If you had asked an enterprise worker three years ago how they feel about customers or contacts that ignore emails the answer probably wouldn’t have been publishable. It seems we have come a long way. Now, businesses that fail to respond to comments in social channels are committing a major business faux-pas. This, according to Gartner.
Firstly, let’s explain that this is one of the conclusions of research by Gartner, and not just a throwaway comment, and also that it acts as a curtain raiser to the Gartner Collaboration and Portal conference in the UK in September.
That said, some of the conclusions drawn by Gartner researcher and VP, Carol Rozwell, for business workers on the use of social media are worth noting.
Social Media Comments Response
She points out that as familiarity with social media grows, expectations of how social media will be used is growing. Those organizations that refuse to communicate with customers by social media will suffer the same fate as those that refuse to respond to email, or even pick up the telephone.
Social media, she argues, has become part of our business culture and those organizations that fail to see that are not going to succeed. By 2014, she says, responding to inquiries via social media channels will be considered a minimum response level.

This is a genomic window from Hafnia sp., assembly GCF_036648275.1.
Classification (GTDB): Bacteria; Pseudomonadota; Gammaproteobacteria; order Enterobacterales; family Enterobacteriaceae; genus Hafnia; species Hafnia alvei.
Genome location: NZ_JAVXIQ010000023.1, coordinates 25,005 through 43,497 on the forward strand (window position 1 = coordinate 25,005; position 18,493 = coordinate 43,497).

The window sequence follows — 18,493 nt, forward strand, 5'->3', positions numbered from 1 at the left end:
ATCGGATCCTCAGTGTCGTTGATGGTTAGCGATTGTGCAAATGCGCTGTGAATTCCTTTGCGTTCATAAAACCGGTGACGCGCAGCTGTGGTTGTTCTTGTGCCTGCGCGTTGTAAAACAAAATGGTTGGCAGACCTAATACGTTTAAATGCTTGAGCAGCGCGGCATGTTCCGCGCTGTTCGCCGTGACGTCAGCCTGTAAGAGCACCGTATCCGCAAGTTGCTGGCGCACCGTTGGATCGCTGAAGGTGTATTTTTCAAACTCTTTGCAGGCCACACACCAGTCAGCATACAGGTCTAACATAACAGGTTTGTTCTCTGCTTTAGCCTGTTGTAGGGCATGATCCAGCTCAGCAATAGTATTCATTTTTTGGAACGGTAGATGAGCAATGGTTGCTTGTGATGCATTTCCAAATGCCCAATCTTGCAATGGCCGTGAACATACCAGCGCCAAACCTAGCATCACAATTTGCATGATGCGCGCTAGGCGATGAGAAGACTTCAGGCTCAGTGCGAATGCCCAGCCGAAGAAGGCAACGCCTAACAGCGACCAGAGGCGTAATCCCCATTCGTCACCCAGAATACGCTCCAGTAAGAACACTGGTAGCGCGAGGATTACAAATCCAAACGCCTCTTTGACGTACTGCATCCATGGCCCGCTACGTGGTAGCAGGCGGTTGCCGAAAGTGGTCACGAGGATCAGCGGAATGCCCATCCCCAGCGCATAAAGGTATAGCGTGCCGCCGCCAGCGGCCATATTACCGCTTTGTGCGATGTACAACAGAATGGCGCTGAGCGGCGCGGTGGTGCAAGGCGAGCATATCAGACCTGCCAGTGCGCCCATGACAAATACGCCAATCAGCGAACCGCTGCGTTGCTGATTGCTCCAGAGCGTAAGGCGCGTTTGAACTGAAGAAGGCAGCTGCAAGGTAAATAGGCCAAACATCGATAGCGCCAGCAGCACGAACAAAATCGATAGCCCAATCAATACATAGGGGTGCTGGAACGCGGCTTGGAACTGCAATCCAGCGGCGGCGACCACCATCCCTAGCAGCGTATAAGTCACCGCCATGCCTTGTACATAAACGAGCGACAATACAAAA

To put that in perspective, within 18 months those organizations that have not made the social media jump will be facing considerable business difficulties:
The dissatisfaction stemming from failure to respond via social channels can lead to up to a 15 percent increase in churn rate for existing customers … It’s crucial that organizations implement approaches to handling social media now. The effort involved in addressing social media commentary is not good cause to ignore relevant comments or solvable issues,“ she said.
There are two things here that spring to mind immediately: 1. What about organizations that have yet to develop a social media strategy? 2. What kind of information should, or even can, organizations respond to?
Both questions are core. The implications of what Rozwell is saying are that if you don’t have a social strategy, you won’t have a business. The other implication is that if enterprises need to develop means of not just responding to direct messages, but also responding to messages about a company or product that can be gleaned across all channels through social media analytics.
Respond, or Not?
She also poses the question as to what processes must be applied to decide whether to respond to public or client-prompted social engagement.
Workers need to have a framework, and even the power, to decide whether a comment is relevant and whether the question, or issues, is answerable, or resolvable.